Ghost bit-torrent tracker
January 12, 2008 7:50 AM   Subscribe

How do torrents work?

I thought I knew. Something like this, basically:

Person A wants to share files. She creates a .torrent which contains
file-list +
pieces & their checksums +
tracker address +
maybe some other stuff

She uploads it to tracker, which loads the torrent, and if there's an associated directory, also gets it indexed.

Persons B, C, D come across the listing in the index and open the .torrent in their client. Client contacts tracker which, in short, returns list of seeds & peers. Client contacts seeds & peers and individually tries to hook up all connections it can. Enter DHT, which means, I think, is that you get peer lists from peers you already are in touch with.


Now it turns out that a pretty famous public tracker went down a couple of months ago, but with some lingering hope of its resurrection still present. I found a torrent on one of the *novas, with the only tracker listed being that of downed-site. On a whim, I open it in utorrent, and although tracker status is "No connection could be made because the target machine actively refused it.", I get some seeds and the torrent is "working".

My question: where did it get the list of seeds from?

If it's from the downed-site, is the moral that it's "down" but not really?
posted by daksya to Computers & Internet (6 answers total) 6 users marked this as a favorite
Your client is probably using the DHT (trackerless) network.
posted by Memo at 7:56 AM on January 12, 2008

Response by poster: Wikipedia indicates that the DHT used in Bittorrent is Kademlia.

In the Kademlia entry, it says

"A node that would like to join the net must first go through a bootstrap process. In this phase, the node needs to know the IP address and port of another node (obtained from the user, or from a stored list) that is already participating in the Kademlia network."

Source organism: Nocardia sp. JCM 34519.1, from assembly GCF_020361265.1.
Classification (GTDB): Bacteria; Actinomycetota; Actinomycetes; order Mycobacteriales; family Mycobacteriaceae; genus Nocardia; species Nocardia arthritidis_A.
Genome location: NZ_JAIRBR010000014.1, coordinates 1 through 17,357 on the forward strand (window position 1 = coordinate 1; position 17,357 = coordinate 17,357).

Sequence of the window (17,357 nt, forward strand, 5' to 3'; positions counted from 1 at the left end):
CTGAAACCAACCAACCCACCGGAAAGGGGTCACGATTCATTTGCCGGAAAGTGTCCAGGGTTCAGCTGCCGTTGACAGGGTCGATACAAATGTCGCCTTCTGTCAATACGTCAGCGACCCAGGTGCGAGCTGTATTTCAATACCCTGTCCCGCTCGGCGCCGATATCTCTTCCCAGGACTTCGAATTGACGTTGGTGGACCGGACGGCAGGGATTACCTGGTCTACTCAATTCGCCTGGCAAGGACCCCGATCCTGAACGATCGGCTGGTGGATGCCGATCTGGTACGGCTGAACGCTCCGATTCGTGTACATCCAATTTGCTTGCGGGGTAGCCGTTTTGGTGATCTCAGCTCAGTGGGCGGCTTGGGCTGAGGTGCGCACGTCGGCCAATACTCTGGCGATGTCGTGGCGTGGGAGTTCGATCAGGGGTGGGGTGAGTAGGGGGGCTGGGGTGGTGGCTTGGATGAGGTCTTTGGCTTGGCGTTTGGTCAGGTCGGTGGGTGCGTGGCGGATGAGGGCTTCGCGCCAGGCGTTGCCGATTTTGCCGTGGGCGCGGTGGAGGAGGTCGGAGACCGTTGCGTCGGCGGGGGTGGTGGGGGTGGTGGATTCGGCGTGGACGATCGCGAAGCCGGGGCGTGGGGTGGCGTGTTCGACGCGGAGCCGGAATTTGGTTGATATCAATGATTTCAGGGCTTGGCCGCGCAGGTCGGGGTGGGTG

Where did my client get that first IP from?
posted by daksya at 8:10 AM on January 12, 2008

Often, the tracker is on a completely different server than the website where you download the .torrent files. If the site you're referring to is the one that I know of (which I miss dearly every day), then the reason you can still get peer lists is because their tracker wasn't taken down; only their main site.

There was talk in the site forums and other places online about how it wasn't really taken down by the CRIA because of this fact, but that turned out to be not entirely accurate, as they were taken down, just not the tracker server.
posted by omnipotentq at 8:14 AM on January 12, 2008

There is just one DHT network–it isn't per torrent. So if your client knows the IP of at least one other person on DHT that it's gotten from other torrents, it can contact that IP and rejoin the network.
posted by zsazsa at 8:16 AM on January 12, 2008

Response by poster: zsazsa, so once my client is part of the network, it announces on DHT that it would like to start this torrent and hopes an existing member of the swarm receives the message?
posted by daksya at 8:25 AM on January 12, 2008

Sort of. It'll do a search on the network for the file hash that it got from the .torrent file, and hope that there are nodes "close to" that hash. Once it has a node, it can get a list of IPs from the node, and contact them just as if it got the IPs from a tracker. The Use in file sharing networks section of the Kademlia Wikipedia article explains it more.
posted by zsazsa at 9:05 AM on January 12, 2008

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